artillery in support and max range. now i would never consider -- and we were on the gun target line. i would never consider using 155 because it's a great scatter gun. 155 -- 108 inch was much more accurate but a big bullet. if it was placed in the wrong direction and our troops -- it would wipe out a platoon in a heartbeat. so that wasn't very much -- wasn't very useful. so we didn't really have much in the way of artillery.
and from the time i assumed command of the battalion, which was the day after tet started, i was headed up to hue, i was briefed by task force x-ray and my commanding officer inside hue city on the sensitivity of the hue citadel in that it was a national treasure. and it was not to be destroyed. and when i talked to general
tron, the army commander in the citadel, a division commander at the time he told me that we were not to use air support or artillery, blah, blah, blah, because of the sacred nature of the citadel. after the first day -- let me back up a minute. i was briefed by him that there was an army battalion occupying positions. so my plan was to move out, make
contact with that battalion, pass through, deploy and attack. a company was in command. when they got to that position they were ambushed. there was no army battalion anywhere to be seen. within the first 20 or so minutes of the battle, a company had been pretty much decimated, chopped all to pieces. so it took the rest of that day to extract them, put them in reserve and redistribute our
troops. delta company was not with me. they were over on the other side of the river. with 25 and 11. i called colonel hughes and said i've got to have my delta company. and i talked to the general and said i'm not moving my marines one step further until this rules of engagement are changed where we could use artillery, air support, whatever is available, we're going to use it. otherwise i'm not going to move. he acquiesced and say saed okay,
do it. unfortunately, myron and his delta company arrived in a couple of days and i put them over on the left frank. >> colonel thompson if i could ask myron at this point, because he was commanding the company. as you heard colonel thompson explain, one of the towers guarding gates into and out of the citadel. if you can imagine it's something like out of game of thrones, 30-foot high stone walls, 30, 40 feet thick. the only way in and out was through a number of gates over a moat which ran all the way around it. and there was a major east/west road that cut through the eastern side of the citadel that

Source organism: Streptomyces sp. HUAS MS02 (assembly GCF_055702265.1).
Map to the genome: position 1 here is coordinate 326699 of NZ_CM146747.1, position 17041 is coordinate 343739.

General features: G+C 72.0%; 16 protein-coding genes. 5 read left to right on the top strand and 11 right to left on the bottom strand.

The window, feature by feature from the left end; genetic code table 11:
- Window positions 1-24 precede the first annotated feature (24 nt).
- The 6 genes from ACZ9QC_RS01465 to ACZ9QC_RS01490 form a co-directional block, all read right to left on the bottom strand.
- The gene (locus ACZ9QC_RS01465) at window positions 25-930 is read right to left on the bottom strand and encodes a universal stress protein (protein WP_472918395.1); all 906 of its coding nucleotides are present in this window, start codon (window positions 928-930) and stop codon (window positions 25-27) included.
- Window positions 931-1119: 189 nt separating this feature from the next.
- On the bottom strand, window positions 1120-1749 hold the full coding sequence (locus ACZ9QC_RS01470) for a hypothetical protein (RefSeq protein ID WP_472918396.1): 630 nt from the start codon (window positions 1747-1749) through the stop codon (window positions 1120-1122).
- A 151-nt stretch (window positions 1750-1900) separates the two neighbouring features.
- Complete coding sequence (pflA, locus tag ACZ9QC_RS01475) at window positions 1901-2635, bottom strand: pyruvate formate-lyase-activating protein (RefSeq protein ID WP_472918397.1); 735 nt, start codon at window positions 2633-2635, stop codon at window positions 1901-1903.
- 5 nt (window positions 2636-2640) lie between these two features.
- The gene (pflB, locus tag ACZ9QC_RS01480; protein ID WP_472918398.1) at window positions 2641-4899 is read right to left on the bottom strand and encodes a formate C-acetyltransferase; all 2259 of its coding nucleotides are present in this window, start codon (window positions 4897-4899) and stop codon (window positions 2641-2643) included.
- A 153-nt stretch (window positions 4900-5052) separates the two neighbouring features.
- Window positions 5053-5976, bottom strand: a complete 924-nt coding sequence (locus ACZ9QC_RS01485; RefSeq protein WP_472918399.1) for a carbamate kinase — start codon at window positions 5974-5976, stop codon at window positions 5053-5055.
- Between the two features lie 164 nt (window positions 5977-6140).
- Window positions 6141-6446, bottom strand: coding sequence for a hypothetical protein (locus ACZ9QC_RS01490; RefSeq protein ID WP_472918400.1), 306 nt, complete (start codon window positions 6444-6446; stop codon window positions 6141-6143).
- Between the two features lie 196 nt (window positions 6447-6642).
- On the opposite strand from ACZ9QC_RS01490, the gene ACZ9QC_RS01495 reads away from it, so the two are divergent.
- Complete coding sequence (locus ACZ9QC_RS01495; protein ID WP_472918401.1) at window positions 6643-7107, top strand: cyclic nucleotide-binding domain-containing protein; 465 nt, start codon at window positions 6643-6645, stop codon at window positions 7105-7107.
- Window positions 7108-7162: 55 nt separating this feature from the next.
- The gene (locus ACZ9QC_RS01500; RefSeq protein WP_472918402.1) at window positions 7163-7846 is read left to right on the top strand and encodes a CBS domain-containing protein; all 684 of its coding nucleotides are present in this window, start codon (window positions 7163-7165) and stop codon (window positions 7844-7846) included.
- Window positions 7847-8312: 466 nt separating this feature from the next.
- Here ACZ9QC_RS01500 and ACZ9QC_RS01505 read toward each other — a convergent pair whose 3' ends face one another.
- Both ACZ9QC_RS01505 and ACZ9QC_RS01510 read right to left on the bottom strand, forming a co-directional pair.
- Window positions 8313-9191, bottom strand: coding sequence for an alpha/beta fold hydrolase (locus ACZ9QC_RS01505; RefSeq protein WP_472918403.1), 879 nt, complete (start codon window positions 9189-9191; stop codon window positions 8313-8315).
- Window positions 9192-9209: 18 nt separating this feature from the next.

was looming over which was the dong ba tower. as long as the enemy held that position at the top of the tower, they could fire down on the whole front line of the marine deployment. so, it was virtually impossible, as colonel thompson is saying, to move forward without taking the tower. and that fell -- that job fell to myron harrington's company. i wonder if you'll tell us something about that, myron. >> i would be delighted to, mark. that was a very interesting challenge not only to me but the marines of the delta company. i was extremely blessed to be the commander of delta company. it was a battle-hardened company with many veterans in it that had participated in operations during the summer and fall of 1967. i had been in country for over
six months but i had only been with the company for about five days when the tet offensive started. so, there was a little getting to know you type situation there where i had to get to know them and they had to get to know me. unfortunately we highway couple of engagements going into hue where they demonstrated to me their professionalism and competence and i demonstrated to them i had some professionalism and competency and we got along very well. when we went into the citadel, it was a mess. i think colonel thompson captured it very nicely. the issue at hand, however, was as a commander, the first thing you want to do is be able to make a row con sans and get some sort of feel for what are your avenues of approach, what is the enemy dispositions, where are their machine guns located? what are your avenues you're going to be moving, using your